This webpage provides a brief summary of climate and hydrological conditions in the region. This service is only updated during periods in which closer monitoring is required (regardless of time of the year), in recognition that we are in a dry spell of weather. It does not define an official council position on drought or drought declaration.
The winter rain was insufficient for a full hydrological recovery. Some areas in the south of the Region had just over half of the long-term average rainfall for the season. This, combined with higher than average temperatures, is helping promote greater evapotranspiration from soil and plants in the lead up to summer.
The Wairarapa finished the hydrological year (1 June 2019 to 31 May 2020) with a rainfall deficit ranging between 100 and 200 mm from Masterton to the eastern coast, while the high elevation areas of the Tararuas finished the year with a deficit of around 1,000 mm. Sustained rainfall is needed to restore and maintain the ‘normal’ hydrological balance.
This ‘normal’ longer-term water balance is becoming increasingly hard to maintain due to climate change, and more unreliable weather patterns (see below).
The region received widespread westerly rain in September, below average rain in October, and then widespread easterly rain on the 10th of November, with over 100mm in 24 hours on the eastern hills.
This development has provided a more stable water flow for the region, at least for now. Warm oceanic conditions, consistent with La Niña, have also largely developed.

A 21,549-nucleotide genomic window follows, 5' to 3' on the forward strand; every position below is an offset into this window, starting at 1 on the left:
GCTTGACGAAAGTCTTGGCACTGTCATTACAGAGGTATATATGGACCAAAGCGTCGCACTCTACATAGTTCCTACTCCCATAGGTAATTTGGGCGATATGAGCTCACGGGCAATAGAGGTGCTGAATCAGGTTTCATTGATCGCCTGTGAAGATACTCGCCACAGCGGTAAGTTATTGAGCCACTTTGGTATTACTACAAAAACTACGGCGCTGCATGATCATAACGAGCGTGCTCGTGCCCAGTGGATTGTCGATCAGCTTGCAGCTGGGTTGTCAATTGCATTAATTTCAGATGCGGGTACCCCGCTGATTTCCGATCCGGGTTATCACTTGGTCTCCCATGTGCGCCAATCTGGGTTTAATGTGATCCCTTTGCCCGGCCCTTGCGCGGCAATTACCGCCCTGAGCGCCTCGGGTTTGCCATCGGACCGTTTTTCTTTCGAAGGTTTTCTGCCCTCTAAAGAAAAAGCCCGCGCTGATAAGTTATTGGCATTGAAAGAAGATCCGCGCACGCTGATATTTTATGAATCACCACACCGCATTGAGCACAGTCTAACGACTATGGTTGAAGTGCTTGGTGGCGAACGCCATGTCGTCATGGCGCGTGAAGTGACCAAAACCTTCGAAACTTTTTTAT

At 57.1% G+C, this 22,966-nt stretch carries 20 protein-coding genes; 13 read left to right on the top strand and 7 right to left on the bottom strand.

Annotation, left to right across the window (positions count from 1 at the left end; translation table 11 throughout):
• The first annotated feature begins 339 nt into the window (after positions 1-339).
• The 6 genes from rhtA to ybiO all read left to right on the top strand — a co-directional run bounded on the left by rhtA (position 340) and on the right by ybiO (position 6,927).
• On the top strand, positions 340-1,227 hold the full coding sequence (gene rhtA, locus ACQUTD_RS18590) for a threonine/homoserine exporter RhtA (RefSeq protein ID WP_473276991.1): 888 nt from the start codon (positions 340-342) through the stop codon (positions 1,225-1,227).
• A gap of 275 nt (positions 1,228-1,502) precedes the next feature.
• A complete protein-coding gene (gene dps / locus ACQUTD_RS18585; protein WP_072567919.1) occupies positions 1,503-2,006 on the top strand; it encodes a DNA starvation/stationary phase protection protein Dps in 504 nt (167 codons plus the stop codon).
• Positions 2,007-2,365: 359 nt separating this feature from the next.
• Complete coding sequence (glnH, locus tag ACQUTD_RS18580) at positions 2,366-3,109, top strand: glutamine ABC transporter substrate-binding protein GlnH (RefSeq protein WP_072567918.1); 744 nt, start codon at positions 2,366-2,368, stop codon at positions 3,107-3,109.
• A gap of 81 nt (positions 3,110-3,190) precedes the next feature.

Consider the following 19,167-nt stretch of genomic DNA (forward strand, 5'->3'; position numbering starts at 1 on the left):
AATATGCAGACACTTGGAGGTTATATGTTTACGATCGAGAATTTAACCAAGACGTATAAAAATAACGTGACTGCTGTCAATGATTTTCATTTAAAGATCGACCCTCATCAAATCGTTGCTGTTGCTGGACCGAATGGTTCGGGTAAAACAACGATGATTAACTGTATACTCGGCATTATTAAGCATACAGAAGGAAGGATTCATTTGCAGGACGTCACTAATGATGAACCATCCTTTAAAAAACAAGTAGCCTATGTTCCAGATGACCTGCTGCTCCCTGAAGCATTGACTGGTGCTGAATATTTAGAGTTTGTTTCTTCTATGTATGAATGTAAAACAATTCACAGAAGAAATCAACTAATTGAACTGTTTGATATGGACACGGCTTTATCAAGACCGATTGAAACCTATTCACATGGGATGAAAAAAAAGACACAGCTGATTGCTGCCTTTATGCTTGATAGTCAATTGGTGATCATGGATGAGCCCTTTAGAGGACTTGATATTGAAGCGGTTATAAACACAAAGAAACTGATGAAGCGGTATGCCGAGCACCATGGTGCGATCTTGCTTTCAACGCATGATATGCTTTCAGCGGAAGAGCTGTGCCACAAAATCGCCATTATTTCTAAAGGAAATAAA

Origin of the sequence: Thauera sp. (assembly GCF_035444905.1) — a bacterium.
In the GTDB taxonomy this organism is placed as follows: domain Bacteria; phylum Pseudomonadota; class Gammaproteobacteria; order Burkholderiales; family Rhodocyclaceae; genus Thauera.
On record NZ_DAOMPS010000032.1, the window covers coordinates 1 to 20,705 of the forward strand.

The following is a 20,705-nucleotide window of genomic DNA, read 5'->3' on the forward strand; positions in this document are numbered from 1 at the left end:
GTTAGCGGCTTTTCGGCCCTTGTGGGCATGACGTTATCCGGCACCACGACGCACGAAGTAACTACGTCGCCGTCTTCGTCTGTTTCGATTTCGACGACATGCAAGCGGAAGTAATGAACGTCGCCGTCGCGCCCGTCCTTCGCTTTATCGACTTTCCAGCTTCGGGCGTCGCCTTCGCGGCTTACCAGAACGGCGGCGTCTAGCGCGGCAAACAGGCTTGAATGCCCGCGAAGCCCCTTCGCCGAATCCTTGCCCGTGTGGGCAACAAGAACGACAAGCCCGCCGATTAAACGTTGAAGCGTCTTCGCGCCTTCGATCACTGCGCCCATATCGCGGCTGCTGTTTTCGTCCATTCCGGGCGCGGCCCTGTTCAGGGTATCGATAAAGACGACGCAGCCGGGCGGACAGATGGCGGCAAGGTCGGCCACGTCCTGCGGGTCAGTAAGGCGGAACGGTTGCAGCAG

The projections ahead (see below) support the continuation of an irregular rainfall pattern, alternating between dry spells and further easterly events (potentially heavy), as La Niña progresses.
A La Niña event has now developed, and should persist at least until the end of summer.
A neutral Indian Ocean Dipole (IOD) and a predominantly positive Southern Annular Mode (SAM) are also expected, which are more or less typical of La Niñas. In summer, La Niñas tend to evolve to dry conditions on the west coast, with a predominant north-easterly flow bringing thunderstorms inland.
In light of these drivers, chances are enhanced for a hot and humid warm season ahead, with highly irregular rainfall pattern both on a month-to-month basis and also spatially across the region.
With climate change, droughts are expected to become more severe and frequent in the Wellington region, particularly in the Wairarapa.
Even if international climate policy efforts successfully contain global warming under 1.5-2 degrees (the Paris Agreement’s ambition), it is important that we build water resilience and be prepared for a “new normal” climate pattern, significantly drier than in the past.
We note that the warming temperatures also mean that evapotranspiration is greatly increased. There is some evidence that our soils are getting drier, and ground water storage may be decreasing, in the long-term.
How different has recent rainfall/soil moisture been compared with the same time in previous years?
Click on the links below to see the relevant anomaly map
|Kapiti Coast (lowland)||Otaki at Depot|
|Kapiti Coast (high altitude)||Penn Creek at McIntosh|
|Porirua||Horokiri Stream at Battle Hill
|Wellington City||Kaiwharawhara Stream at Karori Reservoir|
|Hutt Valley (upper catchment)||Hutt River at Kaitoke Headworks|
|Upper Hutt||Upper Hutt at Savage Park||Upper Hutt at Savage Park AQ|
|Wainuiomata||Wanuiomata River at Wainui Reservoir|
|Wairarapa (high altitude)||Waingawa River at Angle Knob|
|Wairarapa Valley (north)||Kopuaranga River at Mauriceville|
|Wairarapa Valley (Masterton)||Ruamahanga River at Wairarapa College||Wairarapa College AQ|
|Wairarapa Valley (south)||Tauherenikau River at Racecourse||Tauherenikau River at Racecourse|
|Wairarapa (north-eastern hills)||Whareama River at Tanawa Hut||Whareama River at Tanawa Hut|
|Wairarapa (south-eastern hills)||Waikoukou at Longbush||Waikoukou at Longbush|